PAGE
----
Living in South Florida, we are constantly reminded of the dangers that swimming pools, canals, and lakes pose for our children. Not only as we approach summer, but year-round. As a state, Florida consistently leads the nation in annual toddler drowning deaths. But the threat to our nation’s children isn’t limited to Florida as Arizona frequently alternates with Florida for the number one and two places where children drown the most. This week in response to increased child drowning rates across the country, the American Academy of Pediatrics recently revised guidelines on drowning prevention and water safety, recommending that parents consider swimming lessons for most children between the ages of 1 and 4.
We recently enrolled our 20-month-old daughter, Briani in swimming classes. Many friends and family thought she was too young, and that she wouldn’t learn anything. Despite their feedback we figured the earlier we got her familiar with water safety, the better. We enrolled her in a 2 week swimming class with South Miami based, Ann’s Swimming School. Ann has been teaching swimming for over 40 years, so we knew that Briani would be in good hands. They have a second location in Cutler Bay. Initially Briani wasn’t too thrilled about the classes, and she spent the first few days crying when it was time to go in the water. Two weeks later she was going under water, climbing out along the edge, and having a blast. While she didn’t leave a professional swimmer, I feel that the classes helped her to understand basics from which she can continue to build.
While not everyone may be able to enroll their child in swimming classes, Ann has a few tricks and tips that anyone can use to help teach water safety to toddlers and children.
1) Pour water on their heads when bathing them. Despite the screaming and crying that you may first encounter when bathing your little one, you’re actually helping them to become comfortable with water. If your child were to fall into a pool, and had never had water on their faces, they will more than likely panic, freeze up and not be able to help themselves. If you teach your child to be afraid of water, then you are hindering their chances of survival and not helping them at all.
2) Swim with your baby when possible. Let them see you have fun in the pool, go under water and hang on to the ledge. If they get water in their face, or swallow a bit of water – don’t make a big fuss. And as cute as your baby is, turn them away from you so that they can get familiar with facing an empty pool. Remember, if they see you panic or freak out they’ll probably do the same thing.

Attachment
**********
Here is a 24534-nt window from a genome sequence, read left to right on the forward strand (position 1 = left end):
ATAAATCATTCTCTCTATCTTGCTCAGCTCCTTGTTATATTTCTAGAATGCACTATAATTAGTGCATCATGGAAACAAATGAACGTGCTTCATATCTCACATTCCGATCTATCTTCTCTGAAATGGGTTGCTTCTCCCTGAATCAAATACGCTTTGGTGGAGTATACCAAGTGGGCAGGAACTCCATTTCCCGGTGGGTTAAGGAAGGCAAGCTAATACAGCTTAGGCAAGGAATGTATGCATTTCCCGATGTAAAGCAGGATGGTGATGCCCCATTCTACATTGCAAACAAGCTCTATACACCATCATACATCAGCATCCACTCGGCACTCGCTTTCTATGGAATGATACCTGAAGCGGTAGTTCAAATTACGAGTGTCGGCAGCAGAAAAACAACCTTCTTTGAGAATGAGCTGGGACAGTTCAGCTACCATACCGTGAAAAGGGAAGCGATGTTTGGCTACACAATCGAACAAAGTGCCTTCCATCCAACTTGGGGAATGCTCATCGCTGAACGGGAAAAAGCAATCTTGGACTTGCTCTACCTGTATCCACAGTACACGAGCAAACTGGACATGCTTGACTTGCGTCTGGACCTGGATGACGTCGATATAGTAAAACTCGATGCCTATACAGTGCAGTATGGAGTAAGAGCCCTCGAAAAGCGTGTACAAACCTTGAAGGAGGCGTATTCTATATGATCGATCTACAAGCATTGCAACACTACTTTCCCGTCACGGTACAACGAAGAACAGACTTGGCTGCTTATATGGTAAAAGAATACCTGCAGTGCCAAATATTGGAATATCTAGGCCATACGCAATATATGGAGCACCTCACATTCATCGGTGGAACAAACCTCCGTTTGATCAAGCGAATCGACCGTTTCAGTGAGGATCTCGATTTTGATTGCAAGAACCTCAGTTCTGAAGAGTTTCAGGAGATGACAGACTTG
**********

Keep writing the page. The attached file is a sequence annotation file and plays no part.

3) Avoid using water wings, floating devices, and goggles in the pool. These types of devices can give your child a false sense of security, and a fearless child may jump into the pool without them. It’s better to help your child learn how to swim without having to rely on anything – or anyone. Additionally, Ann notes that wings put your child into in the wrong position in the water, giving them a “bicycle-type kick” or doggie-paddle position with their head up, which results in a lot of treading water without getting anywhere. This can be dangerous – at even less than a foot – if your child falls into the water and is trying to get to the edge for safety. When teaching swimming, they teach that the head has to go under water so that the body becomes horizontal for that perfect swim position. PLEASE NOTE: Children should always use life vests when on boats.
Same applies to goggles. It’s alright to let your child wear them as long as they know that they can open their eyes under water without them. If they fall in the pool, and don’t know to open their eyes, they may lose their bearings and not know how to get to safety.
4) Learn CPR. It’s critical that parents and caregivers learn infant and child CPR, or enroll in a local class. You can find a CPR training class near you through the American Heart Association, and some local organizations such as Miami-based The Oscar Project offer bilingual CPR training for parents, grandparents and caregivers.
5) Fence in your pool and block entryways to lakes and canals. While most parents invest in fencing for traditional in-ground pools, many often overlook fencing for small inflatable or child-size pools. When filled, these pools can pose a danger to inquisitive toddlers. If you live on a lake or near a canal, the same caution should be taken in blocking access to the water.
Another thing that Ann likes to point out is that the older children are (age 4 and older), when they begin taking swimming lessons then the more difficult it is for them to learn. The reason for this is that they – like adults – tend to become anxious about things that may scare them, like when they can’t touch the bottom of a pool. Younger children and toddlers don’t know the difference. Some parents may feel that their child isn’t ready to learn how to swim, or that water safety should only be stressed during summer months, but this isn’t just a summer activity – it’s a potentially life saving skill that can be used year-round!
Editor’s Note: This is a PapiBlogger Classic post, originally published in May 2010. We’ll be republishing classic content from the archives from time to time, updated — as this post has been — to be sure the advice is as relevant as ever.